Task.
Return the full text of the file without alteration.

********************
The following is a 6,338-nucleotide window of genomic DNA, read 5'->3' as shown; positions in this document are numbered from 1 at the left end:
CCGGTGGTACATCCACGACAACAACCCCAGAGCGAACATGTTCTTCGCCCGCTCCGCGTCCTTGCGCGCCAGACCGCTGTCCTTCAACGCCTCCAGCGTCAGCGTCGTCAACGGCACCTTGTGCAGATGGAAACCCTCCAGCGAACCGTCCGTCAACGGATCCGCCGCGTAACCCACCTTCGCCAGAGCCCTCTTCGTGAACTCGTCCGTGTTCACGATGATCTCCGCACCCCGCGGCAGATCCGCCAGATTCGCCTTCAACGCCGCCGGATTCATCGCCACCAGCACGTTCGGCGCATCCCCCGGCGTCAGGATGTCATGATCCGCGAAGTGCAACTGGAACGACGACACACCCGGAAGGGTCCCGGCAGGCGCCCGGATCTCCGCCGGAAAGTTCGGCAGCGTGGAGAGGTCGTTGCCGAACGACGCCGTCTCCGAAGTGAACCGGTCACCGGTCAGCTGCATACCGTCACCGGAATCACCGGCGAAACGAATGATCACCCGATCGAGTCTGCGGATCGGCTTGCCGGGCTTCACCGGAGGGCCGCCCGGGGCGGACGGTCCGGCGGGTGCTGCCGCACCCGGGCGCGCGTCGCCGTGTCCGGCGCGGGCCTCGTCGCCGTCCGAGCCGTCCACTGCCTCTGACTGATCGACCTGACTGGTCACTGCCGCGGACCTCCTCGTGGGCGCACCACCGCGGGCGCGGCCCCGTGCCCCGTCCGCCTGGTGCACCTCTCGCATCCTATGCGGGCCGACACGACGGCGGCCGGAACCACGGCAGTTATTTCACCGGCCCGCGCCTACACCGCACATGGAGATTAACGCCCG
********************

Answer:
The following is a 6,338-nucleotide window of genomic DNA, read 5'->3' as shown; positions in this document are numbered from 1 at the left end:
CCGGTGGTACATCCACGACAACAACCCCAGAGCGAACATGTTCTTCGCCCGCTCCGCGTCCTTGCGCGCCAGACCGCTGTCCTTCAACGCCTCCAGCGTCAGCGTCGTCAACGGCACCTTGTGCAGATGGAAACCCTCCAGCGAACCGTCCGTCAACGGATCCGCCGCGTAACCCACCTTCGCCAGAGCCCTCTTCGTGAACTCGTCCGTGTTCACGATGATCTCCGCACCCCGCGGCAGATCCGCCAGATTCGCCTTCAACGCCGCCGGATTCATCGCCACCAGCACGTTCGGCGCATCCCCCGGCGTCAGGATGTCATGATCCGCGAAGTGCAACTGGAACGACGACACACCCGGAAGGGTCCCGGCAGGCGCCCGGATCTCCGCCGGAAAGTTCGGCAGCGTGGAGAGGTCGTTGCCGAACGACGCCGTCTCCGAAGTGAACCGGTCACCGGTCAGCTGCATACCGTCACCGGAATCACCGGCGAAACGAATGATCACCCGATCGAGTCTGCGGATCGGCTTGCCGGGCTTCACCGGAGGGCCGCCCGGGGCGGACGGTCCGGCGGGTGCTGCCGCACCCGGGCGCGCGTCGCCGTGTCCGGCGCGGGCCTCGTCGCCGTCCGAGCCGTCCACTGCCTCTGACTGATCGACCTGACTGGTCACTGCCGCGGACCTCCTCGTGGGCGCACCACCGCGGGCGCGGCCCCGTGCCCCGTCCGCCTGGTGCACCTCTCGCATCCTATGCGGGCCGACACGACGGCGGCCGGAACCACGGCAGTTATTTCACCGGCCCGCGCCTACACCGCACATGGAGATTAACGCCCG